Sunday, January 11, 2009

Getting to Collaboration

Last week, I said we were going to learn to conduct both Advocacy discussions and “Hard” Collaborative discussions with the aim of converting them to “Soft” Collaborative discussions. We want to do this because a “Soft” collaborative discussions are 1) most useful in getting input from all participants and, 2) least destructive (most supportive) of the relationships with the people involved. I also mentioned that we are going to learn to do this unilaterally, meaning we will be the only one in the discussion that is consciously guiding it towards this end. If there is someone that is helping, so much the better – but we won’t count on it because we can’t.

To begin with, recognize that doing this is a form of “leading from within” – leading without being a formal leader. In this effort, our objective as the leader is singular; get all the information on the topic out on the table so that we can examine it, critique it, and use it to make the best possible decision. The difficult part in doing this is that, for more reasons than we can count, people are reluctant to share information unless they feel it is safe to do so. Our main job, therefore, is to create safety. If we fail to do that, the people with whom we are speaking will not be able to share.

We have been trained since kindergarten in NOT sharing information, and we have received NO training in creating safety, so the odds are stacked against us UNTIL we learn how to create and maintain an environment in which people feel safe. Fortunately, there are lots of easy techniques to do it. The most important thing is to develop your own personal mindset that seeks to be collaborative and supports others in doing so. In this series, I will describe in detail what that mindset consists of and how to express it.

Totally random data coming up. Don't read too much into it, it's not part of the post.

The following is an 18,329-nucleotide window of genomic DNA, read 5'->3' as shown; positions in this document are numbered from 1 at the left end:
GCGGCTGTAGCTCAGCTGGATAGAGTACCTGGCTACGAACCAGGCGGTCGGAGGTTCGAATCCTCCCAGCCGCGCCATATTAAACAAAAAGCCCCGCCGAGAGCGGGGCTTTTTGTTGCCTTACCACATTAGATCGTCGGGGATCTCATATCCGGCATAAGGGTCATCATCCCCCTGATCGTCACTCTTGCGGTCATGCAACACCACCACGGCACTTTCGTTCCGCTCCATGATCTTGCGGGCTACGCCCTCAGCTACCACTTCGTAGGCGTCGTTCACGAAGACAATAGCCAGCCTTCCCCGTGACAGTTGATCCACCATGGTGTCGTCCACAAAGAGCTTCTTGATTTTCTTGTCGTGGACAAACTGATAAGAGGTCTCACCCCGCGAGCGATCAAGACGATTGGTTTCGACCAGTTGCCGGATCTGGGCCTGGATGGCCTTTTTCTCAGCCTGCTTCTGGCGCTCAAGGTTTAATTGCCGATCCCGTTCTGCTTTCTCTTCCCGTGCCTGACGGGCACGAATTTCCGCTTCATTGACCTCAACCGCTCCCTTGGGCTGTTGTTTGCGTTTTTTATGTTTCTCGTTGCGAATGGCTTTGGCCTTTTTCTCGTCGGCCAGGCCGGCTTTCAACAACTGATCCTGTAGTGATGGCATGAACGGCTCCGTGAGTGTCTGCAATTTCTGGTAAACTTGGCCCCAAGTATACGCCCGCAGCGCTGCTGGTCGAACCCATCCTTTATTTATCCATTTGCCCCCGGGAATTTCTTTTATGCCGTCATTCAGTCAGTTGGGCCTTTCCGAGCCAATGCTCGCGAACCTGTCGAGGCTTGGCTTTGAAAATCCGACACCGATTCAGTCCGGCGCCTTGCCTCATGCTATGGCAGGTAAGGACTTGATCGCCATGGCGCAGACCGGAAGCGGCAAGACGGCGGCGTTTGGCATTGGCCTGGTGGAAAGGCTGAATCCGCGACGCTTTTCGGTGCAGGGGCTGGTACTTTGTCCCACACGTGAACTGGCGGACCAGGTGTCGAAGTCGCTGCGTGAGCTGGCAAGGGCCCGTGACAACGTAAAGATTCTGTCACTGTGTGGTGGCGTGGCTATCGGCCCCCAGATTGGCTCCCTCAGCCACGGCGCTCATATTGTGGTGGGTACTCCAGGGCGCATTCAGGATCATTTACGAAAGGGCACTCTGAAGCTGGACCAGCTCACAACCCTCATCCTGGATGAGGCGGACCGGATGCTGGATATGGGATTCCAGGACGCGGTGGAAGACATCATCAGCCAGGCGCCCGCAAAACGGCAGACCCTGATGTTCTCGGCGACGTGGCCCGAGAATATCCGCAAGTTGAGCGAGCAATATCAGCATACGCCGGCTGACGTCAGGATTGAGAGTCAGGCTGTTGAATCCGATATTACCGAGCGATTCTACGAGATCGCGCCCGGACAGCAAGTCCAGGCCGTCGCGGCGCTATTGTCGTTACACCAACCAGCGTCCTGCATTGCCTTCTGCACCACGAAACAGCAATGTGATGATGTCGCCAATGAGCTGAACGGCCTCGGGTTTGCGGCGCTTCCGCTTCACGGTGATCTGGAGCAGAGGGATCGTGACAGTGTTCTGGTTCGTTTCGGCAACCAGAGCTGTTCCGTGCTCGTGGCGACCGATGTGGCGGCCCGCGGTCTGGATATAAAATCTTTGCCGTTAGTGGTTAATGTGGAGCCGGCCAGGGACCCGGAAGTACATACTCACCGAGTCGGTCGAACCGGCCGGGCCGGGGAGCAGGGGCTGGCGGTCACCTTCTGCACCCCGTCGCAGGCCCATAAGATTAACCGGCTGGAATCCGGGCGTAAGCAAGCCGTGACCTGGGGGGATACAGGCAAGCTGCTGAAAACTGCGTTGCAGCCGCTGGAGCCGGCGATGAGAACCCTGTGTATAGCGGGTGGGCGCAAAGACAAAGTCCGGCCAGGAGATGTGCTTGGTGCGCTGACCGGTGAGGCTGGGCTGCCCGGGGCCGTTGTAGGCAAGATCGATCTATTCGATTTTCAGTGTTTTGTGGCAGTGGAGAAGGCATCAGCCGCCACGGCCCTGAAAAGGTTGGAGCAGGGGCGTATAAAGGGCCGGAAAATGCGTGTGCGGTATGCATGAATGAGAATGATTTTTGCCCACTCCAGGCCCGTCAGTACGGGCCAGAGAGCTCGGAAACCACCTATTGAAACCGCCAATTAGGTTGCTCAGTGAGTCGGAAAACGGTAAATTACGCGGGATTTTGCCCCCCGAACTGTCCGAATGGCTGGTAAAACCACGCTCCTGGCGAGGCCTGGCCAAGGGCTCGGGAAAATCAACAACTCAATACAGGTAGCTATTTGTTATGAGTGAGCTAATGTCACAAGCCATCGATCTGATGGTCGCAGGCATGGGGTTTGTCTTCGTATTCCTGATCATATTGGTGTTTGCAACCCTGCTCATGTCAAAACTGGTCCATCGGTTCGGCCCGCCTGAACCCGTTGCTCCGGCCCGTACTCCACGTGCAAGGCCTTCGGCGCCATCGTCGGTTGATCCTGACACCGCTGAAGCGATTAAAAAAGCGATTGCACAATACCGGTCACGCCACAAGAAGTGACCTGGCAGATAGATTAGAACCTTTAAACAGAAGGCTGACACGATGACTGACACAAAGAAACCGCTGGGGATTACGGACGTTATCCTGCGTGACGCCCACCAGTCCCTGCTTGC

Not today though. Today, there are just a few things that I want you to get your head wrapped around; things that challenge the way you look at participating in these discussions.

It is a process of guiding people through the model for content exchange that we discussed in the last series of newsletters (9/26/2008 – 12/29/2008). Remember that in that model, we start by understanding and making clear what the controversy is about (we make the resolution explicit). Then we make (and ask for) claims, raise issues, offer evidence, and supply and weigh inference. So how will we lead from within? We will behave as if they know the model, and when they fail to perform as the model would dictate (e.g., they fail to ask for evidence) then we will do it for them. I know it sounds crazy, but it will start to become clear in a moment.

First, I want you to understand the objective of the collaborative conversation. There are 3 acceptable objectives for these conversations; 1) to understand the other person’s point of view (this should ALWAYS be your primary objective), 2) to express your point of view to the other person so that they understand it, and 3) to troubleshoot or come to a mutual understanding about something (in which case we have to do the first two).